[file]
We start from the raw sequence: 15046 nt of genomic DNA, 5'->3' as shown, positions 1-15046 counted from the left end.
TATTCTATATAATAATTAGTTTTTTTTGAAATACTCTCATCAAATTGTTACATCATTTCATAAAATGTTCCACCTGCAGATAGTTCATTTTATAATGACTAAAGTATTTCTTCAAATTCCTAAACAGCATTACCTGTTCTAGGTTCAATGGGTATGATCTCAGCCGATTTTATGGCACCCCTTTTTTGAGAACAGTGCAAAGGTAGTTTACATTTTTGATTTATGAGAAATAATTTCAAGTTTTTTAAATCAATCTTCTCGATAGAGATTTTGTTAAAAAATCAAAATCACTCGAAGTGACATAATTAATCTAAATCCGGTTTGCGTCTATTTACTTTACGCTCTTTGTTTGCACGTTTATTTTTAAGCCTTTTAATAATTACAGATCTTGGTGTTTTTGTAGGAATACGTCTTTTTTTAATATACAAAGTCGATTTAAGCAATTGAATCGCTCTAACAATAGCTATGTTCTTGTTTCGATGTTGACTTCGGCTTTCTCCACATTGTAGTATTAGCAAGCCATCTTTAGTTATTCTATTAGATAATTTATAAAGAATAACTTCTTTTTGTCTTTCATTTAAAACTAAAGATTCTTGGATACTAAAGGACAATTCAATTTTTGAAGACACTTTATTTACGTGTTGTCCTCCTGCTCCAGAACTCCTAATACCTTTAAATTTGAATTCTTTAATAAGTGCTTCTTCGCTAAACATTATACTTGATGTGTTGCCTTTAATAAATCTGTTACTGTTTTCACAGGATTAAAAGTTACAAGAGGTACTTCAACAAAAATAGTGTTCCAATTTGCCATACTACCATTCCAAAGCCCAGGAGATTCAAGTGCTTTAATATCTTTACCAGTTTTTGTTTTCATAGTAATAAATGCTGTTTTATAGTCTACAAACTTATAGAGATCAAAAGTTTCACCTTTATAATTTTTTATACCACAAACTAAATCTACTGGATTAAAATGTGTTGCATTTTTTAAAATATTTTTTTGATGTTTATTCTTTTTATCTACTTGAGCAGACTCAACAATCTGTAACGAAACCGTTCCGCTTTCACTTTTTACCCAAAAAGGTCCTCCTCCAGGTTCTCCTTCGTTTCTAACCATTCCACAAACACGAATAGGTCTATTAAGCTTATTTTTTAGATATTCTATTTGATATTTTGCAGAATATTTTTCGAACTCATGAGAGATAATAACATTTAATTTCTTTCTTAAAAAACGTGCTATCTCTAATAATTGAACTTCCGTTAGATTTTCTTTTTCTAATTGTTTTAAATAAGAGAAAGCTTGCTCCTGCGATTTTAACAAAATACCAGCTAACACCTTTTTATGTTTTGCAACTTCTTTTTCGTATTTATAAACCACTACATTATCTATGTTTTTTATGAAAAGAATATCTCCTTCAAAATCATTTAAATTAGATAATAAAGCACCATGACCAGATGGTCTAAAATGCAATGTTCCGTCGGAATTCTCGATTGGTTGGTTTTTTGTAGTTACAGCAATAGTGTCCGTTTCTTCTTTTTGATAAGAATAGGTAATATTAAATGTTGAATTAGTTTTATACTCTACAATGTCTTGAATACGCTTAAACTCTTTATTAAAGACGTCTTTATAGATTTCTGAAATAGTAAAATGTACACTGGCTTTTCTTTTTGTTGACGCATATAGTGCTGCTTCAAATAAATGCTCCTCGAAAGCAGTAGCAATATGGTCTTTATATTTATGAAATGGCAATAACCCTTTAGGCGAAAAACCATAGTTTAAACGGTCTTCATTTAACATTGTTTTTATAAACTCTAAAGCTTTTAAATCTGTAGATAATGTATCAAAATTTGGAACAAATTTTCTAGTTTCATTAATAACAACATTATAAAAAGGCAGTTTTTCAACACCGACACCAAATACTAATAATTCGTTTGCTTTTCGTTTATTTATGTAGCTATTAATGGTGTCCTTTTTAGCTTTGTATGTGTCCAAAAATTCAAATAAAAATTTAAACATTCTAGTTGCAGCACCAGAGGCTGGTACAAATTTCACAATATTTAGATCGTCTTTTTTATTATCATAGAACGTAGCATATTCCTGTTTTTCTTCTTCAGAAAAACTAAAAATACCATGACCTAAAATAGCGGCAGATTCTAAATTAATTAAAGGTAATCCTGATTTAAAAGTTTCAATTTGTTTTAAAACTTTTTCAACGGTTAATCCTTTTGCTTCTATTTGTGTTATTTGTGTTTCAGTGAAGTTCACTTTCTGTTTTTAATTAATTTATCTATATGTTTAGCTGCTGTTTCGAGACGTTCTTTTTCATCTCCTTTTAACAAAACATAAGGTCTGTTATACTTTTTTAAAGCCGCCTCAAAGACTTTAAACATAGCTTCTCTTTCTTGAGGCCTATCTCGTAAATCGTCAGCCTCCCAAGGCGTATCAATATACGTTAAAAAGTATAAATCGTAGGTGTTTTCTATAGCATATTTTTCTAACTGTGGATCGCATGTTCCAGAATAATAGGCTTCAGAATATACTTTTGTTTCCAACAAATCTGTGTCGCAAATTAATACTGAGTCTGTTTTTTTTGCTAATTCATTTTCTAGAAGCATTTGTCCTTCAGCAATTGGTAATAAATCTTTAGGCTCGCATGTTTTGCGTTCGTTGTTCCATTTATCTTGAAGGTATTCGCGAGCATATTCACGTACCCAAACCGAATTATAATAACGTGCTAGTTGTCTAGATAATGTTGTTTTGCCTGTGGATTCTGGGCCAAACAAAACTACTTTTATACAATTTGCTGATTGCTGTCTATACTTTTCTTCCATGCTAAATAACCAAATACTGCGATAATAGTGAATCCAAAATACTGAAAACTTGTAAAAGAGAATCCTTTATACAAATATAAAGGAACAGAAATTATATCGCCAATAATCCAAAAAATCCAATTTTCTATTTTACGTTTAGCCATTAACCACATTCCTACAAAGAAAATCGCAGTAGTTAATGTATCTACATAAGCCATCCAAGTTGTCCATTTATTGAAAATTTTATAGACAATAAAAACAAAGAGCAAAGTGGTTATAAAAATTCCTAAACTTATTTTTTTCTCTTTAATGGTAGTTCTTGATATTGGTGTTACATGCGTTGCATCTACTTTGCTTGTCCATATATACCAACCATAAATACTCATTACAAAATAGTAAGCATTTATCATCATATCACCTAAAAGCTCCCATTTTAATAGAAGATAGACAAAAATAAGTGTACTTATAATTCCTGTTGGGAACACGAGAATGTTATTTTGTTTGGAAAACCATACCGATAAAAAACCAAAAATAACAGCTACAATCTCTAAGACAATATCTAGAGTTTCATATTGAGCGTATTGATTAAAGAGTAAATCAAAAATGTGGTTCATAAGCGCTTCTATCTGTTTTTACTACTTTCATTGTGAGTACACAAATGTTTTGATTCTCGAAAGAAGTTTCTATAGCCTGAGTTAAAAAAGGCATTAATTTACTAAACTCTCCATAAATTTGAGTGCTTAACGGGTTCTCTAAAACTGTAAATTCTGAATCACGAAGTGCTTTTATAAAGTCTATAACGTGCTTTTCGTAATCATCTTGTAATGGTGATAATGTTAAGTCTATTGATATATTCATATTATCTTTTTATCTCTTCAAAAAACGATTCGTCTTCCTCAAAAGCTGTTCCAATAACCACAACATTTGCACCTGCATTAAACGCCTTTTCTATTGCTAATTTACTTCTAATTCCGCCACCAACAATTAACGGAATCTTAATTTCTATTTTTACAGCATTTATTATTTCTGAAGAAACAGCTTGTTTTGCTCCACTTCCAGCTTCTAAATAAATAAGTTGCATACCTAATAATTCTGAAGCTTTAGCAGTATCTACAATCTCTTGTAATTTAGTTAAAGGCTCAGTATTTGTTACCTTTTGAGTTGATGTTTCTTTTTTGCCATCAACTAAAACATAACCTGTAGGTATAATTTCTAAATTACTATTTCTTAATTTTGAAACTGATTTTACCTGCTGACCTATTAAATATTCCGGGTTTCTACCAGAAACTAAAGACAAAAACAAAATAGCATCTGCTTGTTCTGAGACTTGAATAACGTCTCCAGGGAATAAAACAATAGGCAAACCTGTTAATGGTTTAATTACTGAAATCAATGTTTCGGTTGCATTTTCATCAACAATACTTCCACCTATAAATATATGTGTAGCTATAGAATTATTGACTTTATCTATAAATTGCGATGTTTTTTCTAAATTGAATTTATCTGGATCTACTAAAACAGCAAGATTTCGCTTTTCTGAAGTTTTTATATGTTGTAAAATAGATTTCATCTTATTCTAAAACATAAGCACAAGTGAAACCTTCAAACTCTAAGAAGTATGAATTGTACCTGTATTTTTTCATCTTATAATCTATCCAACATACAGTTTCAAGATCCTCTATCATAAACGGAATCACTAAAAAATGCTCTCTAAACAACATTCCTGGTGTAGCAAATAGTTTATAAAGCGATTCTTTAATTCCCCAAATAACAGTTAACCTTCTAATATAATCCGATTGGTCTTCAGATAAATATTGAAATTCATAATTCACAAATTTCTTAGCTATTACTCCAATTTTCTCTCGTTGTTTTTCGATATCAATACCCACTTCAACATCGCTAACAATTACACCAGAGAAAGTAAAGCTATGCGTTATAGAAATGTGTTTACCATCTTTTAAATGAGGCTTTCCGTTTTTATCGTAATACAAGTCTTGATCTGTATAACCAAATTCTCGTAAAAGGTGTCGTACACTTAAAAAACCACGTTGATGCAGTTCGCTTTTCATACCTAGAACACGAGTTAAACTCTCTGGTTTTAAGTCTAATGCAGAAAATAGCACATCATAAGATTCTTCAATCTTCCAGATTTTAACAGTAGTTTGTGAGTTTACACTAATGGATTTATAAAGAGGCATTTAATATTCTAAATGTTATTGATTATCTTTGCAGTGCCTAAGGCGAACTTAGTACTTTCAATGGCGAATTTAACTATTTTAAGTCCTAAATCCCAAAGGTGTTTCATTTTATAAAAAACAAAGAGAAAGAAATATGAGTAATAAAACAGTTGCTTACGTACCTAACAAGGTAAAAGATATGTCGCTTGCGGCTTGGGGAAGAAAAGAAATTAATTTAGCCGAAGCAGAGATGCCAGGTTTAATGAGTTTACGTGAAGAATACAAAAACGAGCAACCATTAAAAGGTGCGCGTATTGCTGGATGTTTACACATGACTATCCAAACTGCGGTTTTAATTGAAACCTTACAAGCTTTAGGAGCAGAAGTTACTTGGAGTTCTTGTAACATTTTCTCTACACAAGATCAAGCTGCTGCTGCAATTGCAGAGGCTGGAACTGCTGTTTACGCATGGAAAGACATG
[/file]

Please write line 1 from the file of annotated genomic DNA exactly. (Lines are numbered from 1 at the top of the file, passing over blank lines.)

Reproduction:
We start from the raw sequence: 15046 nt of genomic DNA, 5'->3' as shown, positions 1-15046 counted from the left end.